Joanna Daly discusses how HR has evolved and how to adapt
Vice President of Compensation, Benefits, and HR Business Development delivers a more engaging experience
This story is part of Talent Pioneers, a series of profiles on leaders transforming the future of HR.
Perhaps it’s all of her international travel that has made Joanna Daly rethink boundaries to be less about constraints and more about opportunities.
In the world of IBM HR, where technologies such as artificial intelligence are pushing into new territory, Daly welcomes the challenge, seeing new ways to shape the future – for example, by delivering a more engaging experience to underrepresented job candidates.
“Now we have the opportunity using AI and a highly personalized candidate experience to have a conversation,” she says. “Don’t narrowly define yourself. Tell me broadly about who you are. Tell me about your experiences.”
Meet Joanna Daly, world traveler, enabler of new HR solutions without boundaries.
What were your career aspirations as a child and how has that shaped who you are and how you operate today?
I always had a passion for learning about other countries and cultures. As a child, I used to sign up for foreign pen pals. I remember having one who lived in Spain, and I used to try to write her letters in Spanish using a dictionary – without any idea how verb conjugation worked. That curiosity led me to study international relations, to study abroad in Spain during university, and, later in my career, to jump at the chance for assignments in Bangalore, London, Madrid, and Singapore. I think these experiences lead me to seek to understand the cultural and personal reasons why someone may be taking a certain approach or position on a matter and make me more effective in meeting them where they are.
Throughout your career, how have you transformed as a person?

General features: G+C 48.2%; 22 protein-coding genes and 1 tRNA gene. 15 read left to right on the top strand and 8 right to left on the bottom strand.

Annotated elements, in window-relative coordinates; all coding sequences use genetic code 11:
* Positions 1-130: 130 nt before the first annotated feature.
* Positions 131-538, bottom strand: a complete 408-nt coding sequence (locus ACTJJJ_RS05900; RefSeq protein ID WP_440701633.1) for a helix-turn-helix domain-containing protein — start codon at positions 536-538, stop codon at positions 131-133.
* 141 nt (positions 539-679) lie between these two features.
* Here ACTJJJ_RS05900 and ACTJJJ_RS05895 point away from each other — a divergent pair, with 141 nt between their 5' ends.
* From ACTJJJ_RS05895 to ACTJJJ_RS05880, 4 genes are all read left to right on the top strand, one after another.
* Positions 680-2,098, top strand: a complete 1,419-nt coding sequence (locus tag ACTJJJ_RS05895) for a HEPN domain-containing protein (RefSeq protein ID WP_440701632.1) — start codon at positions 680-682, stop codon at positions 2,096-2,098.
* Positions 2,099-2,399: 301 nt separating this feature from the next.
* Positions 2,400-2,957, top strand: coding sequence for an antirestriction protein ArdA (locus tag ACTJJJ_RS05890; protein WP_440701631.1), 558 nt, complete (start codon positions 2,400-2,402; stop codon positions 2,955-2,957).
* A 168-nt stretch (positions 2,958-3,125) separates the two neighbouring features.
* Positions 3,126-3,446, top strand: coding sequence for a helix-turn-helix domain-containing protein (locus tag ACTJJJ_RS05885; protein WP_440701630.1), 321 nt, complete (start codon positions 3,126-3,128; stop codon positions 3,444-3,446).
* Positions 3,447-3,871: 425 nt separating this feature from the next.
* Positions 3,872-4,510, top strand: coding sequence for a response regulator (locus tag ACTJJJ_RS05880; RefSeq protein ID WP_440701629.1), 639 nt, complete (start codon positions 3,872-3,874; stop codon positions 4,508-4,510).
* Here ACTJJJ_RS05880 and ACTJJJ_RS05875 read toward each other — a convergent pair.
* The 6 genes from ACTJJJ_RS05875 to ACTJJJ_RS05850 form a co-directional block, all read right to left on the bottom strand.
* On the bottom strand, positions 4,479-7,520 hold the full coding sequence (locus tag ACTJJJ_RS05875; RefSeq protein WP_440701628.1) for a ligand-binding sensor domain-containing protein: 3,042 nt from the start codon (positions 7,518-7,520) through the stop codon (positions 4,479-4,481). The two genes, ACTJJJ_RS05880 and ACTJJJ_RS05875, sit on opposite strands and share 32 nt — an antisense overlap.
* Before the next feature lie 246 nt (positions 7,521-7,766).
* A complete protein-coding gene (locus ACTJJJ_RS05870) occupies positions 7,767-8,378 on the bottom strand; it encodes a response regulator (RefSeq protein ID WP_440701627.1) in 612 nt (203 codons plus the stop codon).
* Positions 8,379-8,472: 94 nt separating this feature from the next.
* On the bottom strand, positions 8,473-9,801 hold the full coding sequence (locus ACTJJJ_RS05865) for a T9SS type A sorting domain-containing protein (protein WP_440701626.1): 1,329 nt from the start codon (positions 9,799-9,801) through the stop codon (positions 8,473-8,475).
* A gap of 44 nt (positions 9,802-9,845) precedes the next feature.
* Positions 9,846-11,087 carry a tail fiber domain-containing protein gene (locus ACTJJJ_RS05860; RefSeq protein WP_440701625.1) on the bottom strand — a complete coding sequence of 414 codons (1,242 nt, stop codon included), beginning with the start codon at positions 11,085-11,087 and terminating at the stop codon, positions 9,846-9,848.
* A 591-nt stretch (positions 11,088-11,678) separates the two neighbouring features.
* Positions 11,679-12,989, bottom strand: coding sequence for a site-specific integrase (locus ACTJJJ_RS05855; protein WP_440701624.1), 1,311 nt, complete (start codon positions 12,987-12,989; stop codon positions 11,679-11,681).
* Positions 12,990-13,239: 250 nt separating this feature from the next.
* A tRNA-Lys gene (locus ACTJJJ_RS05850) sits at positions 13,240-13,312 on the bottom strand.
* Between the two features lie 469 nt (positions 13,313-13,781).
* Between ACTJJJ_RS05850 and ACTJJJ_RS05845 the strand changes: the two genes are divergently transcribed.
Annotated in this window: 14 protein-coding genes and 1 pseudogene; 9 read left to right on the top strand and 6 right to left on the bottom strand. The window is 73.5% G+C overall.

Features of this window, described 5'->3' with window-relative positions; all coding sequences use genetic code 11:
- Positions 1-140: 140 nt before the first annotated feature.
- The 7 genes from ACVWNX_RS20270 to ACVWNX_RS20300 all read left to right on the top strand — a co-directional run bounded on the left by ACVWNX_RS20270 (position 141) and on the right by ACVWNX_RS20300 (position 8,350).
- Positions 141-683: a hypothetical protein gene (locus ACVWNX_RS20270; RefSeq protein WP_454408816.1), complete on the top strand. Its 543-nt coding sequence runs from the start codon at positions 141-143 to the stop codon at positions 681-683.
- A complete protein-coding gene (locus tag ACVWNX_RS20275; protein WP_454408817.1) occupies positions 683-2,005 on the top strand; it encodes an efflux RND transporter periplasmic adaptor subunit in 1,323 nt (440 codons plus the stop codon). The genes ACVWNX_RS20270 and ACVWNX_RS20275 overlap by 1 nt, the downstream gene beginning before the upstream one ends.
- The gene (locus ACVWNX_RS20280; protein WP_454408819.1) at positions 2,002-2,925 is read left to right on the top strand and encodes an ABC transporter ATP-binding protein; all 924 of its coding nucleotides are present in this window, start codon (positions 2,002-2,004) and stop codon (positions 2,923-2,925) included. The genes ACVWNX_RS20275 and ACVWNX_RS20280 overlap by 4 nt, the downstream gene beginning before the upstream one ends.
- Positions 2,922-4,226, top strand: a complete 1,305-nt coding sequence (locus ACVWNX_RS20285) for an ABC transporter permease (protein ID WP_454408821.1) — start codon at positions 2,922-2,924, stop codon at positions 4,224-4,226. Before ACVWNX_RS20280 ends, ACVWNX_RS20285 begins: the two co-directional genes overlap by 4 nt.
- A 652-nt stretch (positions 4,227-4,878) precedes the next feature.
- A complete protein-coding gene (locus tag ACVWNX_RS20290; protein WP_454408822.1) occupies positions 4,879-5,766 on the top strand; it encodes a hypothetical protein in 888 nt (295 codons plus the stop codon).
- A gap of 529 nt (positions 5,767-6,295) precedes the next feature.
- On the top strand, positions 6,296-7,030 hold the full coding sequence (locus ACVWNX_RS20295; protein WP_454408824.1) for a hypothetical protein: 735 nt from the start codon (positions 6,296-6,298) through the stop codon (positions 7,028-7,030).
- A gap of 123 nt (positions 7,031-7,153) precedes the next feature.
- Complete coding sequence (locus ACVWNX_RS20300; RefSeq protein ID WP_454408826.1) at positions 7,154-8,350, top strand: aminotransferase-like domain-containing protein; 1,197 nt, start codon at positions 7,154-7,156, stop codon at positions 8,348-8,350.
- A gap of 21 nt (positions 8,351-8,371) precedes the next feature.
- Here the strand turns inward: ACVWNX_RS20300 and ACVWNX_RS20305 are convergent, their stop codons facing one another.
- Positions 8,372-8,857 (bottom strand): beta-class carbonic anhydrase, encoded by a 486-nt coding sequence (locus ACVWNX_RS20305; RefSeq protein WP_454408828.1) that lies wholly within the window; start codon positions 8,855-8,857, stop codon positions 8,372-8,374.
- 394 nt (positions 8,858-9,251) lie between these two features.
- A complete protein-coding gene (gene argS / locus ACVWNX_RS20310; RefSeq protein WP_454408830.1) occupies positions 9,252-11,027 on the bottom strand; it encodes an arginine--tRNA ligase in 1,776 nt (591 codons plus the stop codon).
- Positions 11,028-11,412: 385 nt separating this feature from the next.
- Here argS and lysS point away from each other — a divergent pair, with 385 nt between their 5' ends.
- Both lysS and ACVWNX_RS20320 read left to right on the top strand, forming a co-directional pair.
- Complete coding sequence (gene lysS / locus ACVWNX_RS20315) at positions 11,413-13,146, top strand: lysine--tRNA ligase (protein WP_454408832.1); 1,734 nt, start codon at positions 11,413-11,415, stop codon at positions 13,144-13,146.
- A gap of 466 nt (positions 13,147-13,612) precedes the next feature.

I’ve gained a lot more confidence and I don’t worry as much about things. I remember an interaction with someone at work about 10 years ago that was bothering me. I was spending a lot of time and mental energy feeling offended and wanting to push back in some way and then I thought to myself “Why am I letting this get to me? I probably won’t remember this person’s name in 20 years.” That’s become my test for whether I should let something bother me – you’d be surprised how few things pass that test.
What has been your single greatest professional challenge? And personal? What have you had to overcome to be an effective boss, parent, friend, spouse?
In 2006, I was the interim director of compensation and benefits for IBM India. The role was two levels above my level at the time. I’d never been to India before that, but I said yes and relocated sight unseen with two suitcases. In retrospect, I didn’t know what I was signing up for. That year, we were growing our headcount by more than 20,000 employees, and both attrition rates and salary market movement were upwards of 20%. It was an incredible set of conditions that I haven’t seen before – or since. Add to that my team was all “freshers” – recent university graduates with about six months experience. Despite the challenges (and there were many), my team delivered results at a level far above their experience. I still rate this as the most transformative experience of my career, and I am proud of what my team members have gone on to accomplish in their HR careers.
Why do you think evolving the HR function is so crucial?
It’s crucial because talent is increasingly the critical issue that will lead a company to succeed or fail. Talent is not tangential to business strategy. A company’s ability to have a workforce with the right skills is central to business strategy in every industry and top of mind for the C-suite. And I’m not just talking about the ability to recruit talent; it’s the analytics to forecast skill demand, the ability to deliver high quality learning fast and at scale, the ability to move talent internally to where demand is, the ability to pay for skills that are in demand, and not overpay for those that are less so.